I’m not much of a poll watcher, but the new Rasmussen numbers on Americans’ views of the National Security Agency’s counterterrorism programs are very notable:
December 28, 2005–Sixty-four percent (64%) of Americans believe the National Security Agency (NSA) should be allowed to intercept telephone conversations between terrorism suspects in other countries and people living in the United States. A Rasmussen Reports survey found that just 23% disagree.
Sixty-eight percent (68%) of Americans say they are following the NSA story somewhat or very closely.
Just 26% believe President Bush is the first to authorize a program like the one currently in the news. Forty-eight percent (48%) say he is not while 26% are not sure.
Eighty-one percent (81%) of Republicans believe the NSA should be allowed to listen in on conversations between terror suspects and people living in the United States. That view is shared by 51% of Democrats and 57% of those not affiliated with either major political party.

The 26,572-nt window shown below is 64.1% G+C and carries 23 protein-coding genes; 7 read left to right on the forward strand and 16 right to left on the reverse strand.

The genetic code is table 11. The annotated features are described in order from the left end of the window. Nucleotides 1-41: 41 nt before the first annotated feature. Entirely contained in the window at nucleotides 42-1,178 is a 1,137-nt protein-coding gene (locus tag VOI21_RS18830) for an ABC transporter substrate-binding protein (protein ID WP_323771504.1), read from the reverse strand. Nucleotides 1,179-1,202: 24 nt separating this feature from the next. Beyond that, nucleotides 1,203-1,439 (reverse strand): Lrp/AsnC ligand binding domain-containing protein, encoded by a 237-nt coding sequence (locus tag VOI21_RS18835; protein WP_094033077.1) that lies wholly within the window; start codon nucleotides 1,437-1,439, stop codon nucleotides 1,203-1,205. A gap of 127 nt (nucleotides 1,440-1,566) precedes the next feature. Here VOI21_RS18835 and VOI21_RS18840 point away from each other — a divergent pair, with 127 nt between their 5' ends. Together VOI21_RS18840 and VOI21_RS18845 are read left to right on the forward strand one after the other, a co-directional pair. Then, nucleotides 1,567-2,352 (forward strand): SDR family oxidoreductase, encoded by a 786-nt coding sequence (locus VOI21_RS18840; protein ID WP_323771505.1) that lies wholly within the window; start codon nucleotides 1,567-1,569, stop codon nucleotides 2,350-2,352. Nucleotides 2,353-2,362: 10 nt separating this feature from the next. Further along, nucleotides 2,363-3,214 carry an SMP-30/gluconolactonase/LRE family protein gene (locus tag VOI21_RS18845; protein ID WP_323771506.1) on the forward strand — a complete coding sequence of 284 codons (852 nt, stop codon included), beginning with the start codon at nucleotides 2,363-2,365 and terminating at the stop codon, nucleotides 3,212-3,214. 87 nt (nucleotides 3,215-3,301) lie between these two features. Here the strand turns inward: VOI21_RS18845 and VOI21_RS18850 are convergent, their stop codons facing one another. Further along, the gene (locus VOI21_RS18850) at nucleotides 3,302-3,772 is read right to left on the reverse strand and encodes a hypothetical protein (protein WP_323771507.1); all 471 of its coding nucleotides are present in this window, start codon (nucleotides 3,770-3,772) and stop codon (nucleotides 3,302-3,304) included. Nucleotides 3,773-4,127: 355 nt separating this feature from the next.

Hat tip: Ace of Spades
Anyone got any predictions on what the Times’ stock chart will look like in 2006?
Reader Daniel G. writes:
“Nearly 10 million shares outstanding of New York Times stock are being held “short”–i.e., investors believe they will continue to fall.
Sure looks that way.
On a related note, Don Lambro at the WashTimes reports that “some Centrist Democrats” (whoever they are) are worried that “attacks by their party leaders on the Bush administration’s eavesdropping on suspected terrorist conversations will further weaken the party’s credibility on national security.”
Gee, ya think?